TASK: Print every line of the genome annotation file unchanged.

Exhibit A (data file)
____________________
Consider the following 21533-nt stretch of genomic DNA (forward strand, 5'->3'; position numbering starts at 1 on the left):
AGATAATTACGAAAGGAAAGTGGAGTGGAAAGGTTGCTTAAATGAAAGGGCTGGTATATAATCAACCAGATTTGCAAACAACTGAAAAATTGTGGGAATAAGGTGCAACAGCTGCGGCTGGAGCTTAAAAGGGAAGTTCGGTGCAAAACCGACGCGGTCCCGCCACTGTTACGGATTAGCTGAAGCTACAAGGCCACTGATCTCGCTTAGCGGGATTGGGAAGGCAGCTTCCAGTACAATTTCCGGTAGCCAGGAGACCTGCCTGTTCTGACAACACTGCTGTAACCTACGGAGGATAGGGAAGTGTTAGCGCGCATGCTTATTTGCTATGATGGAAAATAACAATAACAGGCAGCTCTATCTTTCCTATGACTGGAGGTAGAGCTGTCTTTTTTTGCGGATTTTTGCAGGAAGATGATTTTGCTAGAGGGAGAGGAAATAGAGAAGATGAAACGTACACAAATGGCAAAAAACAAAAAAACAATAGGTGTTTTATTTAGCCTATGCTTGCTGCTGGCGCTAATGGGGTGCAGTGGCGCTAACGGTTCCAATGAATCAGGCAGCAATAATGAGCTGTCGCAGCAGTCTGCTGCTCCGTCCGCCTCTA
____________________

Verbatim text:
Consider the following 21533-nt stretch of genomic DNA (forward strand, 5'->3'; position numbering starts at 1 on the left):
AGATAATTACGAAAGGAAAGTGGAGTGGAAAGGTTGCTTAAATGAAAGGGCTGGTATATAATCAACCAGATTTGCAAACAACTGAAAAATTGTGGGAATAAGGTGCAACAGCTGCGGCTGGAGCTTAAAAGGGAAGTTCGGTGCAAAACCGACGCGGTCCCGCCACTGTTACGGATTAGCTGAAGCTACAAGGCCACTGATCTCGCTTAGCGGGATTGGGAAGGCAGCTTCCAGTACAATTTCCGGTAGCCAGGAGACCTGCCTGTTCTGACAACACTGCTGTAACCTACGGAGGATAGGGAAGTGTTAGCGCGCATGCTTATTTGCTATGATGGAAAATAACAATAACAGGCAGCTCTATCTTTCCTATGACTGGAGGTAGAGCTGTCTTTTTTTGCGGATTTTTGCAGGAAGATGATTTTGCTAGAGGGAGAGGAAATAGAGAAGATGAAACGTACACAAATGGCAAAAAACAAAAAAACAATAGGTGTTTTATTTAGCCTATGCTTGCTGCTGGCGCTAATGGGGTGCAGTGGCGCTAACGGTTCCAATGAATCAGGCAGCAATAATGAGCTGTCGCAGCAGTCTGCTGCTCCGTCCGCCTCTA